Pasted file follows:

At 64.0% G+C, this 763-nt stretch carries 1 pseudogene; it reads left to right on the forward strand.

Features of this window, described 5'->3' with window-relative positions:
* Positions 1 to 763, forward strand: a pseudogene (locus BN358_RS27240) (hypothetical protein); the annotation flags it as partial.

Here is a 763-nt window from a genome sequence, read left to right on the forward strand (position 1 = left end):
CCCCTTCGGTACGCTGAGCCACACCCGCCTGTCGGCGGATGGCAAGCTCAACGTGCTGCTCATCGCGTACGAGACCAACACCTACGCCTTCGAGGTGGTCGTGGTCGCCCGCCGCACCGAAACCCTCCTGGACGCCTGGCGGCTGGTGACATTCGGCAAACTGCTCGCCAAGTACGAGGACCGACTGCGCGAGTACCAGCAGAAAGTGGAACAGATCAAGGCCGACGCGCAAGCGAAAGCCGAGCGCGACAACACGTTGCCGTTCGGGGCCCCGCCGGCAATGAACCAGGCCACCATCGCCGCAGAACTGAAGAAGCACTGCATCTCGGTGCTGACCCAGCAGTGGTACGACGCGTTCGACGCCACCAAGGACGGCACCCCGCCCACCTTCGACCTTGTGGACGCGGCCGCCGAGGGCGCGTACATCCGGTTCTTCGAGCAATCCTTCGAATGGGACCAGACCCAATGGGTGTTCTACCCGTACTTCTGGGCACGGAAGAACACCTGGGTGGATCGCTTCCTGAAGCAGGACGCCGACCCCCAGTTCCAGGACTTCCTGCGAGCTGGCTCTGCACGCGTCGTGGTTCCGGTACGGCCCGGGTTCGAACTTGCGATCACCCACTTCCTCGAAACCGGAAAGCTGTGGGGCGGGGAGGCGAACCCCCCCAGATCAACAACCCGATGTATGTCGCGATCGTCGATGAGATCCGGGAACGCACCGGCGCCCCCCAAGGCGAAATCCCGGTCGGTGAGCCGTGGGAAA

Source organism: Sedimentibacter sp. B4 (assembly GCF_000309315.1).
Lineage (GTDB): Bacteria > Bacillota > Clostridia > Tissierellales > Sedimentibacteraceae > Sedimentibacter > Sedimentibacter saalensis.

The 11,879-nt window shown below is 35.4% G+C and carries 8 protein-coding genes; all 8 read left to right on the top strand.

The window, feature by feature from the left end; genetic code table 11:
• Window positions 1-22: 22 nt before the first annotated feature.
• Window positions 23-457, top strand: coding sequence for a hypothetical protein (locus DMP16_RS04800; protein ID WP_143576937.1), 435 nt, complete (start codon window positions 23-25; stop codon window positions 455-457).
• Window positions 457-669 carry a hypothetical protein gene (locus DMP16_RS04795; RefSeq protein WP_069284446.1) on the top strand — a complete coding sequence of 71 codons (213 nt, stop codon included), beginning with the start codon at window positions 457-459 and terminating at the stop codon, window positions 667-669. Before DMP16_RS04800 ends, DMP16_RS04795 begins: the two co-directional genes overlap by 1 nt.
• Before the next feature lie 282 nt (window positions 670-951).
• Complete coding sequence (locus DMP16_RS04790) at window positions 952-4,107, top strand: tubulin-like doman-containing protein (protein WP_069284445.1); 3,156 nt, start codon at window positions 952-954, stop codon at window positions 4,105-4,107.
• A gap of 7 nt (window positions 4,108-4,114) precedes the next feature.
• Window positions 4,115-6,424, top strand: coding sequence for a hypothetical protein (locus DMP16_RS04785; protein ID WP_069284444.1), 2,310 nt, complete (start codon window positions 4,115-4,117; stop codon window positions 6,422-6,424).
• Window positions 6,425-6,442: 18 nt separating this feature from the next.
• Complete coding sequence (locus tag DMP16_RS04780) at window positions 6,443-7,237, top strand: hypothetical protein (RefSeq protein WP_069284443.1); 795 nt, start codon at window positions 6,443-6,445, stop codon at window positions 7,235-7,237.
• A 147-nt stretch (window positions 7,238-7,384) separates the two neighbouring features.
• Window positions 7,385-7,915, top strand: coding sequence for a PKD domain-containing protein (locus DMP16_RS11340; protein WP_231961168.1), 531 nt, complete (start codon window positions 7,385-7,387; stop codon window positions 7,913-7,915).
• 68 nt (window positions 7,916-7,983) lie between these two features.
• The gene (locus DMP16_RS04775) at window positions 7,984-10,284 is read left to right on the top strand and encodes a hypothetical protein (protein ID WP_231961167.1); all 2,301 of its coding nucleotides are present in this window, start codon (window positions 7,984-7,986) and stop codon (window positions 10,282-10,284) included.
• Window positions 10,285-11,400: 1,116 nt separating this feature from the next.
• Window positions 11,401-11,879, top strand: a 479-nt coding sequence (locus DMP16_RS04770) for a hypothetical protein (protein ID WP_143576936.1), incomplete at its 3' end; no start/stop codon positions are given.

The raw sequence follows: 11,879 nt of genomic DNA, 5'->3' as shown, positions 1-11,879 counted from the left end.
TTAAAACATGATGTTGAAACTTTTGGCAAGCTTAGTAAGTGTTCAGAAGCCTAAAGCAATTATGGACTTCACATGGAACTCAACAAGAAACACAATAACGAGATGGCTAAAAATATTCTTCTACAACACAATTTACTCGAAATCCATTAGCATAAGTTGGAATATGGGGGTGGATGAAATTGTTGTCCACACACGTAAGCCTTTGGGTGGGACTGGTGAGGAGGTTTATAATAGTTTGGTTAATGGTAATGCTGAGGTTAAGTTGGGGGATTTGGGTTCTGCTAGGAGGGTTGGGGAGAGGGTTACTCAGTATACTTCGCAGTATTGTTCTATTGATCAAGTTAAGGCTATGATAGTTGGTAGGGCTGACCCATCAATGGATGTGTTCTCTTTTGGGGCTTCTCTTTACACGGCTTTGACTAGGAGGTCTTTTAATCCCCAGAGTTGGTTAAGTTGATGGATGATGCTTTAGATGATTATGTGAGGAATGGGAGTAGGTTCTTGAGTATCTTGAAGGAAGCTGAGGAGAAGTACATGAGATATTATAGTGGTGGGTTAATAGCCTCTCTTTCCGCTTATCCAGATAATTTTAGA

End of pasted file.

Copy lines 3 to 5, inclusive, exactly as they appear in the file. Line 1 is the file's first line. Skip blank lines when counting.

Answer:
* Positions 1 to 763, forward strand: a pseudogene (locus BN358_RS27240) (hypothetical protein); the annotation flags it as partial.

Here is a 763-nt window from a genome sequence, read left to right on the forward strand (position 1 = left end):
CCCCTTCGGTACGCTGAGCCACACCCGCCTGTCGGCGGATGGCAAGCTCAACGTGCTGCTCATCGCGTACGAGACCAACACCTACGCCTTCGAGGTGGTCGTGGTCGCCCGCCGCACCGAAACCCTCCTGGACGCCTGGCGGCTGGTGACATTCGGCAAACTGCTCGCCAAGTACGAGGACCGACTGCGCGAGTACCAGCAGAAAGTGGAACAGATCAAGGCCGACGCGCAAGCGAAAGCCGAGCGCGACAACACGTTGCCGTTCGGGGCCCCGCCGGCAATGAACCAGGCCACCATCGCCGCAGAACTGAAGAAGCACTGCATCTCGGTGCTGACCCAGCAGTGGTACGACGCGTTCGACGCCACCAAGGACGGCACCCCGCCCACCTTCGACCTTGTGGACGCGGCCGCCGAGGGCGCGTACATCCGGTTCTTCGAGCAATCCTTCGAATGGGACCAGACCCAATGGGTGTTCTACCCGTACTTCTGGGCACGGAAGAACACCTGGGTGGATCGCTTCCTGAAGCAGGACGCCGACCCCCAGTTCCAGGACTTCCTGCGAGCTGGCTCTGCACGCGTCGTGGTTCCGGTACGGCCCGGGTTCGAACTTGCGATCACCCACTTCCTCGAAACCGGAAAGCTGTGGGGCGGGGAGGCGAACCCCCCCAGATCAACAACCCGATGTATGTCGCGATCGTCGATGAGATCCGGGAACGCACCGGCGCCCCCCAAGGCGAAATCCCGGTCGGTGAGCCGTGGGAAA